Six years after the terrorist atrocities of 9/11/01, 15 years after the first attack on the World Trade Center in New York City, 25 years after the bombing of the U.S. Marines barracks in Beirut, and nearly 30 years after Iran’s Revolution – “Death to America!” was its rallying cry -- we still can’t agree on what to call those waging war against us. Are they militant Islamists, Islamic fascists, terrorists, extremists or something else entirely?
Nor do we agree about how to defend ourselves. Most controversial right now: Deciding what tools our intelligence agencies should be permitted to have as they try to uncover terrorist conspiracies.
Prior to 9/11/01, America’s intelligence capabilities were insufficient – to put it gently. We knew relatively little about al-Qaeda, where its members were and what plots they were hatching.
FBI agents didn’t search the laptop of al-Qaeda member Zacarias Moussaoui because they did not believe they had the legal authority to do so. And had some smart agent become suspicious about Mohamed Atta -- the ringleader of the 9/11/01 hijackers – there is no way that on 8/11/01 he would have been able to convince a judge to let him bug Atta’s communications based on the criminal justice standard of “probable cause.”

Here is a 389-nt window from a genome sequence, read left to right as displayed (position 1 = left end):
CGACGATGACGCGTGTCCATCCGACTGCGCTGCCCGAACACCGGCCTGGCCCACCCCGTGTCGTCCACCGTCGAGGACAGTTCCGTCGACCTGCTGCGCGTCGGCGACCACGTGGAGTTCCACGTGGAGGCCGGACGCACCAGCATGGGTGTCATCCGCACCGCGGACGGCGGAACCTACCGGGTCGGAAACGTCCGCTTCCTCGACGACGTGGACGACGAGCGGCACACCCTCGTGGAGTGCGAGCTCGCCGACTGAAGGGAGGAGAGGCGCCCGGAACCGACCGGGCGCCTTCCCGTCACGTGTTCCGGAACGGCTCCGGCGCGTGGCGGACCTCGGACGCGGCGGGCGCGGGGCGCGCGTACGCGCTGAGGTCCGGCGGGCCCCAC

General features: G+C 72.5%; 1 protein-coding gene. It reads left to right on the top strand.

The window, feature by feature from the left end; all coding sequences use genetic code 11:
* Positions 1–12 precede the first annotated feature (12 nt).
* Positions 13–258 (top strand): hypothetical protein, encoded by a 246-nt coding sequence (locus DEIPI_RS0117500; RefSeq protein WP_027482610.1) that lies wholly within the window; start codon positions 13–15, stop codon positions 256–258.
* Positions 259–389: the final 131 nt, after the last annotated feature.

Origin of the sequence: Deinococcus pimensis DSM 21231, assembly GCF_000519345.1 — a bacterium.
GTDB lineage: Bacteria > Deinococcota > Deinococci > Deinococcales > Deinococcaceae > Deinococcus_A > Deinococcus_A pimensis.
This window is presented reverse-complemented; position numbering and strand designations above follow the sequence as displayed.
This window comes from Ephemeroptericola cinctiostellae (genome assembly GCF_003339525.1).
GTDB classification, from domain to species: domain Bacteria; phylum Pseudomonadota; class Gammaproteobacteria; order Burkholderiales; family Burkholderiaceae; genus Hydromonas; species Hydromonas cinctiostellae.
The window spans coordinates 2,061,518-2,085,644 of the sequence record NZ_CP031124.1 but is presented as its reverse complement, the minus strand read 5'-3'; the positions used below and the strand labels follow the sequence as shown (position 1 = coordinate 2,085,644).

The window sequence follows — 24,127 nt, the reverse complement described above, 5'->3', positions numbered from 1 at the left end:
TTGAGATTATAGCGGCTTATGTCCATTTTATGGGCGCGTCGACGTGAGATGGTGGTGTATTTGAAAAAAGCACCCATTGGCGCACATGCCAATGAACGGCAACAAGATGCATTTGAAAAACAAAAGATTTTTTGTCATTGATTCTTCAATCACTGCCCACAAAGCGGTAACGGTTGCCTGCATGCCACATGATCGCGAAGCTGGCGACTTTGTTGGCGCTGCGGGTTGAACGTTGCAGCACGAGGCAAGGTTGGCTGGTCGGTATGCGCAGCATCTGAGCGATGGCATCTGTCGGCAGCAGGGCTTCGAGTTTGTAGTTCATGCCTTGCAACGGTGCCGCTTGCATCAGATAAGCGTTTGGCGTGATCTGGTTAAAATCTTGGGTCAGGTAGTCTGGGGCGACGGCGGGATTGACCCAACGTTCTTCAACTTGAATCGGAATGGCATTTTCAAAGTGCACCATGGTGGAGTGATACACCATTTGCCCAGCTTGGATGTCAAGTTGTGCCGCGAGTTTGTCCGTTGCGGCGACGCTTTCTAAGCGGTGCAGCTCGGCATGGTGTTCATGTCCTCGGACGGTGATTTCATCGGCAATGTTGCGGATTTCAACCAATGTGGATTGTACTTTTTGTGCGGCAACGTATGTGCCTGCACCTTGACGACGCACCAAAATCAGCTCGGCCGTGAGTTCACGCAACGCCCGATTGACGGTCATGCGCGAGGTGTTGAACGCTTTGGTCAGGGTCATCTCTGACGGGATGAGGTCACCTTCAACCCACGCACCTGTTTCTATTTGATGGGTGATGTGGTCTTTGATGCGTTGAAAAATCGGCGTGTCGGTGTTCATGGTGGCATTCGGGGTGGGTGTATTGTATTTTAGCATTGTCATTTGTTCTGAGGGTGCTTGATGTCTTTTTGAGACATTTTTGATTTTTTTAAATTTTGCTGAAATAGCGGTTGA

The least we should expect is that our elected officials learn from these mistakes. The Patriot Act was passed to knock down the wall that had made it impossible for intelligence agents and law enforcement officials to work together – to share dots and to connect dots.
And the Protect America Act (PPA) was passed to give the Central Intelligence Agency and the National Security Agency the freedom they need — and had until a ground-shifting yet secret court decision in 2007 — to spy on foreign terrorist suspects communicating with each other outside the United States
But the PPA expired on Feb. 16th. A bill to re-authorize its key provisions was passed by more than two-thirds of the Senate – an overwhelming and bipartisan majority. In the House, too, it was likely that the bill would sail through with Republicans and many Democrats combining for a convincing bipartisan majority. But House Speaker Nancy Pelosi chose to prevent that, sending the members home for recess instead.
Pelosi argues that those pushing for this legislation are “fear mongering.” Senate Majority Leader Harry Reid told reporters: “The expiration of this act does not in reality threaten the safety of Americans."